What I struggle with is why it is so hard for Canadian culture to provide room for Aboriginal culture. In many ways, this still stems from Residential Schools. While Aboriginal people are still healing from the legacy of trauma these institutions left on many, those behind the schools (for lack of a better word we’ll say Europeans) are also dealing with a legacy that needs to be accounted for.

The legacy of racism and ignorance.

The ignorance part is an easy one to skip over. Perceptions of Aboriginal culture are often formed in very black and white terms. For example, I always assumed most reserves are horrible and that indigenous communities don’t like it there. Why I thought this, I’m not sure – all the CBC specials and newspaper reports on squalid conditions perhaps; but then Simard told me this:

“Reserves aren’t all bad – it gives a place for our community, and it insulates us from racism.”

I couldn’t understand the last part; are we just supposed on rest on our laurels and say racism toward the indigenous can’t be fixed, let’s all stay apart? Or is it that these communities are enriching because it’s a collection of people rejoicing in their culture, a culture torn at the seams by mandated assimilation.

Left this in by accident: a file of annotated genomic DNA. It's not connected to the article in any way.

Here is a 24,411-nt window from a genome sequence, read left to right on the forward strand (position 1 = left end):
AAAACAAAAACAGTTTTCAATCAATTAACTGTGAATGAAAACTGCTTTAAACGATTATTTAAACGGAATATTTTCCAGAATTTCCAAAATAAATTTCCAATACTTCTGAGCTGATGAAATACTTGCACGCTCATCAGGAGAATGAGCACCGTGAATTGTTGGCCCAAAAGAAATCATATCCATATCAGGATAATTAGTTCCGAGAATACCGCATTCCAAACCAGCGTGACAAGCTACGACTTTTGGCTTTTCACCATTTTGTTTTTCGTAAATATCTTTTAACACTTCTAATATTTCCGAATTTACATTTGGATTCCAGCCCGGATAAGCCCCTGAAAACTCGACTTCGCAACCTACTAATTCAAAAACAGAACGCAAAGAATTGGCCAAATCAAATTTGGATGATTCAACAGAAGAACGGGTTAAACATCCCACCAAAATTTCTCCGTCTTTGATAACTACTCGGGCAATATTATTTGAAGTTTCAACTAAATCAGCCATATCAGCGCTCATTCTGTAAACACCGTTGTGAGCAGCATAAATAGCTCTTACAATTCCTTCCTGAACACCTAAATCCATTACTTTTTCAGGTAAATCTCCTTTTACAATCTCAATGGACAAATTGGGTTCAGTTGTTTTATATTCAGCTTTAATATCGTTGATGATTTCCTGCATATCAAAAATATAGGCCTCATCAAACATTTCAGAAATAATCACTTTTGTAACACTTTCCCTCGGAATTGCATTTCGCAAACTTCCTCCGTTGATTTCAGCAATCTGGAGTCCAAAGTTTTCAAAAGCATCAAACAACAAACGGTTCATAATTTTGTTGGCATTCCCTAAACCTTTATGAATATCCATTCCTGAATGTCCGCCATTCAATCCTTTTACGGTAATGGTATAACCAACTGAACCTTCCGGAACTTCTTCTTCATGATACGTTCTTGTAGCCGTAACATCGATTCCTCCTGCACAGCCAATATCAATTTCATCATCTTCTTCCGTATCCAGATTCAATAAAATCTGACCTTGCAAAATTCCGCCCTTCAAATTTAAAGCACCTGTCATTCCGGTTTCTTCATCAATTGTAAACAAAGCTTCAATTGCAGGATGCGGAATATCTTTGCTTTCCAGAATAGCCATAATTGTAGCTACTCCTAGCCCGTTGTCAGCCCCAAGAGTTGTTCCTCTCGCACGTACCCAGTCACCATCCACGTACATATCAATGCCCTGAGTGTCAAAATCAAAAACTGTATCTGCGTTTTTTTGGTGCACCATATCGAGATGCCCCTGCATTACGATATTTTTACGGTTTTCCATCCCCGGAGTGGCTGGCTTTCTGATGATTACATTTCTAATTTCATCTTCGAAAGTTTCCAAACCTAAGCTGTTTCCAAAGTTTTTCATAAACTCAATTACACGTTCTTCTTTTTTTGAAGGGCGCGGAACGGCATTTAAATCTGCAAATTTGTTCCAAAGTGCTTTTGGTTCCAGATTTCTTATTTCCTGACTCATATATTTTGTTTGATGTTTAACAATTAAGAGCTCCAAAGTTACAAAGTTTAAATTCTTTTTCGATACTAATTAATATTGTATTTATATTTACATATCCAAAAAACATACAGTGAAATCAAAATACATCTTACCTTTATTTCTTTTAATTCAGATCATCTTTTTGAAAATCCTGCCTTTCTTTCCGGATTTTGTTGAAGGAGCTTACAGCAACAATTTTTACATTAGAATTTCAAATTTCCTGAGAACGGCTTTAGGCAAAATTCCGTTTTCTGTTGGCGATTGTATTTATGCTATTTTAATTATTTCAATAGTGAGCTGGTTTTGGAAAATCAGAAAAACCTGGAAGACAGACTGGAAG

It was not until I went up to the Northwest Territories to the town of Gameti – a place of 300 indigenous people, I noticed a difference between the Aboriginal people of the north, and those I see in Winnipeg. These are proud people, whose culture hangs on their sleeve and they are so happy to share with you experiences and stories without hesitation.

In this town, people share a balance of westernized lifestyle, driving large trucks and wearing non-traditional clothing. But they still share a distinct connection to their roots, and none more so than the Canadian Rangers, who trap animals, cut wood and cook animals the way people living on the land have been doing for centuries.

Joe Black, Elder Canadian Ranger

One Elder Ranger I met, Joe Black, is 78 and his joy was passing on his teaching to young males and females in the community. He was living – “very happy” he told me – on the land just like he had from the time he was born in 1935 to when he bought a house in the 80’s.

The children I met have the same hopes and dreams as any child, and no one there to undercut these dreams. I spoke with people at the health clinic and the stereotypical “Aboriginal problems” experienced in the south aren’t pervasive: alcoholism, suicide, unemployment. People work in industry or by selling furs.

In so many ways Gameti is an untouched gem, and that’s why it works.